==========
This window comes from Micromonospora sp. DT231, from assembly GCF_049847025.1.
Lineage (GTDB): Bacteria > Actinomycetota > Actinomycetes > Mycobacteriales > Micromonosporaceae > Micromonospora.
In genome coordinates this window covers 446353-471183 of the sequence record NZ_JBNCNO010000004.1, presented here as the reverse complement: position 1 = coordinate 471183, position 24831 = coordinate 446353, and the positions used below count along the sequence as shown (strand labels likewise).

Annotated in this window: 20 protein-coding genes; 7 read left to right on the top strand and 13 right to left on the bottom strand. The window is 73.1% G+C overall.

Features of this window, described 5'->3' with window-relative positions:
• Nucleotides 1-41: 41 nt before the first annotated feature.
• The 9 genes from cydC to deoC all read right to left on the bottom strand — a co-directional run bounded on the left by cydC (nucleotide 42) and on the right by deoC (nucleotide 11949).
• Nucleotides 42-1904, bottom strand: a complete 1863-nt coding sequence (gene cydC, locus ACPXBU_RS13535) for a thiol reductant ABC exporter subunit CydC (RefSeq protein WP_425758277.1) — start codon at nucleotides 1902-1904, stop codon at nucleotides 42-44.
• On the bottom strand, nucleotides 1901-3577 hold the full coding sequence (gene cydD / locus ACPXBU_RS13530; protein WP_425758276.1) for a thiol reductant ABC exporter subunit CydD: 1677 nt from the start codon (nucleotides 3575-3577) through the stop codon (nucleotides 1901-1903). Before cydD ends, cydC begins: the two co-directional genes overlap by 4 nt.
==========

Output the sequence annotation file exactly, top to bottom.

This window comes from Micromonospora sp. DT231, from assembly GCF_049847025.1.
Lineage (GTDB): Bacteria > Actinomycetota > Actinomycetes > Mycobacteriales > Micromonosporaceae > Micromonospora.
In genome coordinates this window covers 446353-471183 of the sequence record NZ_JBNCNO010000004.1, presented here as the reverse complement: position 1 = coordinate 471183, position 24831 = coordinate 446353, and the positions used below count along the sequence as shown (strand labels likewise).

Annotated in this window: 20 protein-coding genes; 7 read left to right on the top strand and 13 right to left on the bottom strand. The window is 73.1% G+C overall.

Features of this window, described 5'->3' with window-relative positions:
• Nucleotides 1-41: 41 nt before the first annotated feature.
• The 9 genes from cydC to deoC all read right to left on the bottom strand — a co-directional run bounded on the left by cydC (nucleotide 42) and on the right by deoC (nucleotide 11949).
• Nucleotides 42-1904, bottom strand: a complete 1863-nt coding sequence (gene cydC, locus ACPXBU_RS13535) for a thiol reductant ABC exporter subunit CydC (RefSeq protein WP_425758277.1) — start codon at nucleotides 1902-1904, stop codon at nucleotides 42-44.
• On the bottom strand, nucleotides 1901-3577 hold the full coding sequence (gene cydD / locus ACPXBU_RS13530; protein WP_425758276.1) for a thiol reductant ABC exporter subunit CydD: 1677 nt from the start codon (nucleotides 3575-3577) through the stop codon (nucleotides 1901-1903). Before cydD ends, cydC begins: the two co-directional genes overlap by 4 nt.